CASTEP is a quantum mechanics simulation code specialised for solid materials and is heavily used on ARCHER2 (~50 users per month). CASTEP’s support for obtaining the ground-state electronic and atomic configurations is very good for solid materials with , periodic (repeated) crystal structures. There are a wide range of materials science, chemical and biological applications for which it is desirable to compute the properties of isolated molecules or molecules in solvent, e.g. energy storage or drug development. In an eCSE project carried out under the previous ARCHER service (eCSE07-006), the periodic approach of CASTEP was extended to enable simulations in Open Boundary Conditions (OBCs) and in the presence of a solvent, by adopting the minimal-parameter solvent model already developed in ONETEP, another materials modeling code.

This poster presents the work that was achieved in ARCHER2-eCSE01-09 which extended the OBC/solvation functionality in CASTEP to address the limitations of the original implementation:

DOI: 10.5281/zenodo.10817424

2 Enabling a better global view of the magnetic field of Earth’s rocks

Callum Watson, British Geological Survey

The WMAM code calculates spherical harmonic models of the natural magnetisation of the Earth’s crustal geology. In essence, the model allows us to estimate the value of the full magnetic field vector at any location, based on scattered measurements of only the scalar magnetic field. These modelled values of the magnetic field serve many important purposes, such as geological research, navigation, and safe resource extraction.

Global spherical harmonic models of degree 1440 (∼28 km resolution) have been successfully computed on the British Geological Survey HPC facility, but such runs require the full BGS compute capacity (512 cores) for up to six days. Further, the resolution of the available scalar field measurements is too high to be fully exploited by the WMAM code, limiting models of the crustal magnetic field to a resolution of 28 km.

However, following a successful ARCHER2 eCSE project, we refactored the WMAM code such that it can produce models of spherical harmonic degree 2000 (∼20 km resolution). We ran the code at this resolution using 64 ARCHER2 nodes (8,192 cores) for 3 hrs and 44 mins. The resulting model power spectra and magnetic field maps showed excellent agreement with the BGS1440 model and original data and thus the potential to explore the modelling process and gain new knowledge about crustal magnetic fields.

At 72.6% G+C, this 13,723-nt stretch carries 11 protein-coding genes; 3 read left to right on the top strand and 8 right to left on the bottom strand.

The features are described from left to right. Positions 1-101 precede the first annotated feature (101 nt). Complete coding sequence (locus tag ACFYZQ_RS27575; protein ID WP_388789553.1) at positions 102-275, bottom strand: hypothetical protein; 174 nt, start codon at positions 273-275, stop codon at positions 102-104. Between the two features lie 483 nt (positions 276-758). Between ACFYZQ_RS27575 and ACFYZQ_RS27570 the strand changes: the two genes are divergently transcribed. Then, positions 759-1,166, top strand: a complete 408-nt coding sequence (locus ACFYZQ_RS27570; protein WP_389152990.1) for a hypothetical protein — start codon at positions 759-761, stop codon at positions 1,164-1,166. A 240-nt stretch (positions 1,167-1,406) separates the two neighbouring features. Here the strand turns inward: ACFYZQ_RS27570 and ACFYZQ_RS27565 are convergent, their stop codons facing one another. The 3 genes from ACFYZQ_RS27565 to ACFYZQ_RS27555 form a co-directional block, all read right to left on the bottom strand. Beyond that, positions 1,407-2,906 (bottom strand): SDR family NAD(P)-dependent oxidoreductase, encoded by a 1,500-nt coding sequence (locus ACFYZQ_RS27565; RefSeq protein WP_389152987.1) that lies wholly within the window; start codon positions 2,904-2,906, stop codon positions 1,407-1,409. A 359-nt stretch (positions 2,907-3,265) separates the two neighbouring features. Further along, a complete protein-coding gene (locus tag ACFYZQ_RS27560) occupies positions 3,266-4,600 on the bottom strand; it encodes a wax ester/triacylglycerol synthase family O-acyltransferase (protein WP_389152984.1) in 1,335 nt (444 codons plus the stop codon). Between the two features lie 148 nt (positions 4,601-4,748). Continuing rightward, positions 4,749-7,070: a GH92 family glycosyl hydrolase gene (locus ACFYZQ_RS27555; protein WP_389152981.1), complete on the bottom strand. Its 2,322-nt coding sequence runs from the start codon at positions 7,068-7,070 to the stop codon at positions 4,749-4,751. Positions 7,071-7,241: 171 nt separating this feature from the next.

DOI: 10.5281/zenodo.10817524

3 Computational Insights for Individualized Atrial Fibrillation Treatments

Carlos Edgar Lopez Barrera, Queen Mary University of London

This research introduces an innovative methodology for developing personalized in silico models aimed at assessing individual responses to treatments for irregular heart rhythms. The process commences with the extraction of a point cloud from a segmented MRI scan, forming a spatial representation of the atrium. These points interconnect to generate a 3D finite element mesh that faithfully mirrors the unique anatomy of the patient. Incorporating directional properties influenced by atrial fiber orientation from a DT-MRI atlas, the model employs the openCARP solver to simulate electrical activity and electrograms, specifically exploring irregular heart rhythms such as atrial fibrillation.

This computational model stands out for its ability to predict how a patient will react to therapy, facilitating virtual trials. The demonstration includes the use of pulmonary vein isolation ablation therapy as an example. Post-simulation analysis identifies critical regions related to atrial fibrillation, offering valuable insights for personalized treatment planning.